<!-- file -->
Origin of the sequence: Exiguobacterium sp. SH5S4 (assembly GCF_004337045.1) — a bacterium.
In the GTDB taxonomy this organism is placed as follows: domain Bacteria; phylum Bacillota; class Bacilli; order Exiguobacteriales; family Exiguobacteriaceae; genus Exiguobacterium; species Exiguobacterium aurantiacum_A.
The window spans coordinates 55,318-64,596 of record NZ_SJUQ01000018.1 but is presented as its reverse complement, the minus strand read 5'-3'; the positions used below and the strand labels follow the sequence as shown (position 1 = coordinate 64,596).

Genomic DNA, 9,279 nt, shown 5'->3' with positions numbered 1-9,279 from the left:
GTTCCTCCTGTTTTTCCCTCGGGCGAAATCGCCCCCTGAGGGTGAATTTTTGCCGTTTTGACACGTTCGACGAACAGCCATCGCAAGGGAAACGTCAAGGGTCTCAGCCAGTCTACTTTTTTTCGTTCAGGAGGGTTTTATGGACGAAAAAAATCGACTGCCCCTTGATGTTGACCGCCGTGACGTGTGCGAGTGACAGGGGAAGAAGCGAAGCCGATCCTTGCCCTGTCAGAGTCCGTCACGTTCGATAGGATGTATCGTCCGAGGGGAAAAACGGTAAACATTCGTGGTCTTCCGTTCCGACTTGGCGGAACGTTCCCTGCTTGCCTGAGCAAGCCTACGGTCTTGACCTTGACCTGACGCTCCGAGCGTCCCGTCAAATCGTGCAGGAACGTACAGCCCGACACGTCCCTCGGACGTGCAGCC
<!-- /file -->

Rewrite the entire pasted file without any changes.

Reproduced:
Origin of the sequence: Exiguobacterium sp. SH5S4 (assembly GCF_004337045.1) — a bacterium.
In the GTDB taxonomy this organism is placed as follows: domain Bacteria; phylum Bacillota; class Bacilli; order Exiguobacteriales; family Exiguobacteriaceae; genus Exiguobacterium; species Exiguobacterium aurantiacum_A.
The window spans coordinates 55,318-64,596 of record NZ_SJUQ01000018.1 but is presented as its reverse complement, the minus strand read 5'-3'; the positions used below and the strand labels follow the sequence as shown (position 1 = coordinate 64,596).

Genomic DNA, 9,279 nt, shown 5'->3' with positions numbered 1-9,279 from the left:
GTTCCTCCTGTTTTTCCCTCGGGCGAAATCGCCCCCTGAGGGTGAATTTTTGCCGTTTTGACACGTTCGACGAACAGCCATCGCAAGGGAAACGTCAAGGGTCTCAGCCAGTCTACTTTTTTTCGTTCAGGAGGGTTTTATGGACGAAAAAAATCGACTGCCCCTTGATGTTGACCGCCGTGACGTGTGCGAGTGACAGGGGAAGAAGCGAAGCCGATCCTTGCCCTGTCAGAGTCCGTCACGTTCGATAGGATGTATCGTCCGAGGGGAAAAACGGTAAACATTCGTGGTCTTCCGTTCCGACTTGGCGGAACGTTCCCTGCTTGCCTGAGCAAGCCTACGGTCTTGACCTTGACCTGACGCTCCGAGCGTCCCGTCAAATCGTGCAGGAACGTACAGCCCGACACGTCCCTCGGACGTGCAGCC